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Eye On EPL

Why the Premier League is the world's toughest

There were no fairy tales in the past season, and it just proves why the English Premier League (EPL) is the toughest league in the world.

A good example to prove my point would be Liverpool. I personally feel happy that the five-time European champions are fourth and back in the Champions League. But let's not forget that they were once at the top of the table earlier in the season.

They began the season in excellent form, beating Arsenal 4-3, Chelsea 2-1, and Leicester 4-1. Jurgen Klopp gave the Liverpool fans something to dream about - a hope that this might be their year.

But that little flame was extinguished when they went a whole month without a win in January - drawing with bottom-placed Sunderland and losing at home to Swansea City.

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They had their fair share of ups and downs; their injury struggles in the form of Philippe Coutinho, Sadio Mane and Jordan Henderson hampered their fight for the title.

Frankly, I never thought Chelsea could win the Premier League. They finished 10th with 50 points last season and looked nowhere near champions material.

Yet it all changed the moment Antonio Conte walked into Stamford Bridge. Not only did the Italian bring a wealth of experience with three Serie A titles with Juventus, but he also brought along his striking and infectious charisma.

Yet, the fact that United's long unbeaten streak got them merely a sixth-place finish means that nothing is easy in this league. Pep Guardiola, manager of United's neighbours Manchester City, also learnt this the hard way.

One of my favourite moments of the season is seeing Conte running up and down the sidelines, gesticulating wildly and celebrating as if he had scored himself. He reminds me of a younger Jose Mourinho - he didn't just want to win, but he had an intense passion for the game that rubbed off on his players.

But even the Italian mastermind had a tough time at first. Going 3-0 down to Arsenal in the first half signalled that no team was perfect. This prompted him to implement his now-famous 3-4-3 formation that led Chelsea to a staggering 13 straight wins, undoubtedly the foundation of their title win.

The title was not at all easy to grasp when you have young and daring players at your heel. Yet, Tottenham Hotspur played such beautiful football that I am simply in awe of them.

Every Spurs player adds to the team's vibrant style of play. Toby Alderweireld, Christian Eriksen, and two young English talents in the form of Dele Alli and Harry Kane are stars in the making.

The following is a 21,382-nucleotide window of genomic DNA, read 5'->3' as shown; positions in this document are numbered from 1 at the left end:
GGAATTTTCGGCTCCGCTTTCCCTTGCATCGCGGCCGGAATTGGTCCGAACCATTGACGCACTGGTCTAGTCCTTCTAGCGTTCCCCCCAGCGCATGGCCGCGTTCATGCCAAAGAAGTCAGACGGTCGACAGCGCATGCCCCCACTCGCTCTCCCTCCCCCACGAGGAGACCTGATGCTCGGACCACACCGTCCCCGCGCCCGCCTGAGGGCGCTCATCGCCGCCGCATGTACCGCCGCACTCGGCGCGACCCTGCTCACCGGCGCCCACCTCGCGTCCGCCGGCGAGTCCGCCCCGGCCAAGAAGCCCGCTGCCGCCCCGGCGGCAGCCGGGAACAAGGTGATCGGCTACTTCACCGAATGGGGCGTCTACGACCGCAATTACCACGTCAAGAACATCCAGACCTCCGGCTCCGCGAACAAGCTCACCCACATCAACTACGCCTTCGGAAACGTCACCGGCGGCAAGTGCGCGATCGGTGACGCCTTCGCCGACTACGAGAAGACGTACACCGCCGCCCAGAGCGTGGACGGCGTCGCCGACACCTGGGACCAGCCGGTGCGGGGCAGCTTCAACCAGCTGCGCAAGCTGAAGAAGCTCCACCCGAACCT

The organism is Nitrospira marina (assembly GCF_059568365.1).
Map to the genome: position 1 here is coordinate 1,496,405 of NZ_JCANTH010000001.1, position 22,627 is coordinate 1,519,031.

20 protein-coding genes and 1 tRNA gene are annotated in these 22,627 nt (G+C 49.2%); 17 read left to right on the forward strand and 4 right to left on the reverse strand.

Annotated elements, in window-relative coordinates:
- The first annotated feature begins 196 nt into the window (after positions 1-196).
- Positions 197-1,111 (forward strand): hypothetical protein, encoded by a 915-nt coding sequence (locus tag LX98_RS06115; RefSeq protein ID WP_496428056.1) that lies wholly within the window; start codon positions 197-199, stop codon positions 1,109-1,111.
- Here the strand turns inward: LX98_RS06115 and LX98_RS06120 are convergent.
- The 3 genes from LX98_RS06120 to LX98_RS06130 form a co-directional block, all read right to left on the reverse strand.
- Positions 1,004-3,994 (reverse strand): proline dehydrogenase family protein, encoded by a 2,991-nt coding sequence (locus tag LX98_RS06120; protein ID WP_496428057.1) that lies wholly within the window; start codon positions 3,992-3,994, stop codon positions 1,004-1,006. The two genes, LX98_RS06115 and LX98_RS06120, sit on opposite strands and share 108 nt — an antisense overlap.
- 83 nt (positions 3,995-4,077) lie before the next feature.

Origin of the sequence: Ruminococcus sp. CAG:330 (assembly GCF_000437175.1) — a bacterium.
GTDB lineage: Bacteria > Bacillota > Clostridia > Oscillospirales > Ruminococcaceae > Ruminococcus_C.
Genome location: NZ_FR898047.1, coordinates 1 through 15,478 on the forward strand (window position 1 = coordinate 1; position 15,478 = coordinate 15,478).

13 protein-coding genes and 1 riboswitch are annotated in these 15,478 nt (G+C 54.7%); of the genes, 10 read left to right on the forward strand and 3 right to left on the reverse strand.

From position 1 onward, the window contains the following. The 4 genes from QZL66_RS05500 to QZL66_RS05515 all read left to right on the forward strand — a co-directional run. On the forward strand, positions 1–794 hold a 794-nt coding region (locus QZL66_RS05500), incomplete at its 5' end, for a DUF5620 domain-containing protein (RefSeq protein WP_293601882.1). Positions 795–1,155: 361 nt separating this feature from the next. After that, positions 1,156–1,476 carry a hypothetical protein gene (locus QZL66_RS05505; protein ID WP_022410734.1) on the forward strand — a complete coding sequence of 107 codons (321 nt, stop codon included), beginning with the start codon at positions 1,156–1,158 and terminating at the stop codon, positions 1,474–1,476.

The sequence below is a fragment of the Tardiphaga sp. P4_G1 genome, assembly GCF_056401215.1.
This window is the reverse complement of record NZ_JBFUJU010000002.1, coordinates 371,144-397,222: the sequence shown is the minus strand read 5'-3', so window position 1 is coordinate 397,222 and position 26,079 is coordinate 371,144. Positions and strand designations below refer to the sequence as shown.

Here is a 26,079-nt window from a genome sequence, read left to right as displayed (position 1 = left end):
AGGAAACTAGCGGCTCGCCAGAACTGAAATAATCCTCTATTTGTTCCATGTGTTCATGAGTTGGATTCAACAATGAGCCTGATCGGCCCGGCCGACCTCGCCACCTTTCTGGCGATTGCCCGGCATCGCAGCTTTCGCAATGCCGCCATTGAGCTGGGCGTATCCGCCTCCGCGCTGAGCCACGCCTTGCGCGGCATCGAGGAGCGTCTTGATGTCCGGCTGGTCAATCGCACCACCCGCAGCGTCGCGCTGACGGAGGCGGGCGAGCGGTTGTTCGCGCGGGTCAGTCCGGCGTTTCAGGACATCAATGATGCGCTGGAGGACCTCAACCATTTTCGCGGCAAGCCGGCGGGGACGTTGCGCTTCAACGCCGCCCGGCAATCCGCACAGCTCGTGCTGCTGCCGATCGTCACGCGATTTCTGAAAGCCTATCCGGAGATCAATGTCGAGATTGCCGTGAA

Had it not been for Chelsea's magnificence, they would have been popular winners of the EPL title. They are a team we must watch closely next season.

Not all streaks were magnificent. Manchester United's 25-match unbeaten run had too many draws, and while it allowed Mourinho to revive them into a tough-to-beat unit, their lack of firepower cost them a top-four spot. Tomorrow's Europa League final will be key to deciding whether the Red Devils' season had been a success.

Yet, the fact that United's long unbeaten streak got them merely a sixth-place finish means that nothing is easy in this league. Pep Guardiola, manager of United's neighbours Manchester City, also learnt this the hard way.

After conquering the Spanish and German leagues, the Spanish manager went to England with the hopes of another easy success. But the man who made tiki-taka famous has only managed to finish third - a big surprise for me. It's good, but not good enough.

Leicester City, the fairy-tale winners of the 2015-16 season, came crashing to reality, flirting with relegation before finding their feet late in the season.

Out of the three promoted teams, two - Middlesbrough and Hull City - will make their way back down. It's an unforgiving league; any weakness will eventually be exposed to hinder a team's ambitions.

Chelsea found a quick tactical solution to their early problems, and therefore are deserving champions of the world's toughest football league.

A version of this article appeared in the print edition of The Straits Times on May 23, 2017, with the headline 'Why the Premier League is the world's toughest'. Print Edition | Subscribe